New Research: Impact of Responsive Search Ads on PPC Performance
July 30, 2020 by Ty Alyea

New Research: Impact of Responsive Search Ads on PPC Performance

Like most PPC Professionals, I take pride in the many long hours and lessons learned I’ve acquired over several years of managing large PPC campaigns. It’s allowed me to understand how to formulate better strategies, build better campaigns, and gain better insights into performance. So when Google launched Responsive Search Ads, I was naturally resistant to giving up control of a key element of my success: building better ads. Why would I release that control to Google? Surely I know better what my clients’ audiences want to see and can build ads that engage them more meaningfully, right?

Well, I decided to put skepticism aside and get answers to those questions. Over the course of several months, my team at Service Direct began experimenting with RSAs. After some trial and error, we were able to perfect our use of RSAs and the results couldn’t have been any more surprising...

RSAs Increase Impressions by 243% & Increase Lead Conversion Rates by 5%

Because RSA combinations are engineered to match user queries, they open up the possibility that your ads will show up in front of users that you might not otherwise be able to reach. Upon examining the different combinations that Google was trying out, I found that their machine learning algorithm was trying out headline pairs that I never would have tried. That meant they were building a better organized message that in turn improved Ad Rank, resulting in a shocking 243% increase in impressions!

Given that massive increase in impressions, we assumed that the ads would be viewed to visitors that shouldn’t have seen them in the first place as they were probably not a good fit for our ads. Yet the ads yielded almost the same click through rate as our standard expanded text ads, dropping only 5%. Here it’s worth pointing out that some cynicism towards Google probably drove our initial assumptions. Besides, isn’t Google just trying to get more of our money by driving as many clicks as possible? If they were truly taking a shotgun approach to serving RSAs, it would be safe to assume that many of the ads would miss their mark, greatly reducing the click through rate. But even more importantly, of those that did click, we should have seen a decrease in the click to lead conversion rate. But what did we see? A 5% increase in click to lead conversion rate! That’s right, RSAs were not only viewed by almost 2.5X the number of visitors, but those that did click on our RSAs were 5% more likely to convert into a lead for our clients!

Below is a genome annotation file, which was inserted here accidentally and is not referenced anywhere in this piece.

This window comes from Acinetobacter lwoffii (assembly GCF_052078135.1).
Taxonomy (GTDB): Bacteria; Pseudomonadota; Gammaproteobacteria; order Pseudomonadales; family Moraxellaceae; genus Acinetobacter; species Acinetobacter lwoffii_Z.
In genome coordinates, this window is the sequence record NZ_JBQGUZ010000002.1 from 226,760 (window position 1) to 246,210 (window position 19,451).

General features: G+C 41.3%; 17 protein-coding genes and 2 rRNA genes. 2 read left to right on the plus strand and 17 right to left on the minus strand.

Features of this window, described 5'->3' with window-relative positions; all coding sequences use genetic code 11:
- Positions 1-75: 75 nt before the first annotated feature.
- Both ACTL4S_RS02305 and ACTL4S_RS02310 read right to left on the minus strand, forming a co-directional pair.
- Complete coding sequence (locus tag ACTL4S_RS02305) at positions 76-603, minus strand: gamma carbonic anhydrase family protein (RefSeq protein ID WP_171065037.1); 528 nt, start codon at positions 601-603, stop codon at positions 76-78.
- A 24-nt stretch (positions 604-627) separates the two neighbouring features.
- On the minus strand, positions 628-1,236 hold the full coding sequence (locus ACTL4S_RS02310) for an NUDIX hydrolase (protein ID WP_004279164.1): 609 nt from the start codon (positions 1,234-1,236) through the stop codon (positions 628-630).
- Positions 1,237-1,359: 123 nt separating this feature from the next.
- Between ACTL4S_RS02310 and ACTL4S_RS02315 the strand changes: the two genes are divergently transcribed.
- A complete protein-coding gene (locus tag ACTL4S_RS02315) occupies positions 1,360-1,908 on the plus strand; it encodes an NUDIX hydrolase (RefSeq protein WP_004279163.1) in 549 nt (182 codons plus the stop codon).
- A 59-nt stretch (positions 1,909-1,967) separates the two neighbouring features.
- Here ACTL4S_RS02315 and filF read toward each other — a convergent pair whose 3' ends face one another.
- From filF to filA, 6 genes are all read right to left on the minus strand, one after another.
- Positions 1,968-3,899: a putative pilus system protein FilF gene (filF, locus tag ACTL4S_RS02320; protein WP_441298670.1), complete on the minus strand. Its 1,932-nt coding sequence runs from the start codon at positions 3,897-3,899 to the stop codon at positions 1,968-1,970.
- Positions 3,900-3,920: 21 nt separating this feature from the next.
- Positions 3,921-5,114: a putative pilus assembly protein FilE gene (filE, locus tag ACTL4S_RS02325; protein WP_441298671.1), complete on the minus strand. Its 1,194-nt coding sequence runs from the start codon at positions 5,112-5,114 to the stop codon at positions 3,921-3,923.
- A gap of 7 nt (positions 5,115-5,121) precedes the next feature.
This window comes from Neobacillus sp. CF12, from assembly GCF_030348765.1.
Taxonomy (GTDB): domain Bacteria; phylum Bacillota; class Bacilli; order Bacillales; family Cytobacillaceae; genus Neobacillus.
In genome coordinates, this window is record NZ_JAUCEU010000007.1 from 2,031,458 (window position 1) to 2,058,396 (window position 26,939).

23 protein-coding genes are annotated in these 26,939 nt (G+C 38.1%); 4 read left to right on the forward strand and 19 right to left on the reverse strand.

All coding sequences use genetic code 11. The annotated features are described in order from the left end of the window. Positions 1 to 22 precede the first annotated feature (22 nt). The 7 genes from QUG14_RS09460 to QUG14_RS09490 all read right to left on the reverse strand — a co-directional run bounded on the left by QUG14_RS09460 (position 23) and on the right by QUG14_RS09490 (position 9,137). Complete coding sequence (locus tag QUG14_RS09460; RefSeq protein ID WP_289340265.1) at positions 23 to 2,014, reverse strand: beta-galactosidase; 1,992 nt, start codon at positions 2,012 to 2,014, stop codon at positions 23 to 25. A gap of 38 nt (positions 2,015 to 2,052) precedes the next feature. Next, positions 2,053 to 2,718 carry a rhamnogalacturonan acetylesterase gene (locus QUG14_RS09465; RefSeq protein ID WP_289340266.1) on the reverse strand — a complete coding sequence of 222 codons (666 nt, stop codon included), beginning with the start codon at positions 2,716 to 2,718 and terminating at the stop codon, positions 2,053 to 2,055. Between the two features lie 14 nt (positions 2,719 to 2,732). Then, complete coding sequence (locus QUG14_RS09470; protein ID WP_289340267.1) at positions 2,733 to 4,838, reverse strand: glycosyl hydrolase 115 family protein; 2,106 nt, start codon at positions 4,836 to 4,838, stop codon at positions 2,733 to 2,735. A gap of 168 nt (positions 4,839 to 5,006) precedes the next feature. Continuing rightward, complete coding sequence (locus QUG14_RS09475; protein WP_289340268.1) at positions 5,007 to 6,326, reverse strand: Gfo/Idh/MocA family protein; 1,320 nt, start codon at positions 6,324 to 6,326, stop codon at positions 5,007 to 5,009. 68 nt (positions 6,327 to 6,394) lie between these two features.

do responsive search ads work?

After relinquishing control of our ads’ organization to Google and analyzing the results, we were able to put aside our previous assumptions and think more critically about what happened and why.

Most notably, we believe that RSAs unlock a data point that only Google holds: insight into a specific searcher’s behavior and inclinations. In other words, Google spots trends in what resonates with a specific searcher and can architect an ad that speaks to them. For instance, if Google notices that a searcher is historically more inclined to click on ads that feature strong trust signals, then they’re more likely to serve an RSA highlighting multiple trust signals. Alternatively, another searcher may be more price-conscious, favoring ads that speak to affordable or upfront pricing. We couldn’t possibly know that information, and therefore might serve them an ad highlighting our client’s experience or other benefit that might not resonate with them, decreasing the likelihood they click on our ad and end up calling our client.

We also believe that the sheer number of possible ad combinations simply ensures that no matter what the searcher is looking for, RSAs have a much greater likelihood of building an ad that speaks to their needs. While we have become adept at building many different ads, the reality is RSAs allow you to construct almost infinite combinations.

Do’s and Don’ts

Don’t overemphasize the importance of CTR.

This is somewhat paradoxical in the PPC realm, as so many agencies are hyper-focused on increasing their CTRs, but the reality is that what happens post-click is more important than the click itself. the mutability of responsive ads makes them eligible to match with more searches, and that means that not every one of those opportunities has the same click-readiness. What our data makes clear is that the overall quality of the clicks that do happen is greater. Coupled with the much greater likelihood that your RSA ad will be shown, the increased conversion rate that these ads have outweighs the significance of a lower CTR.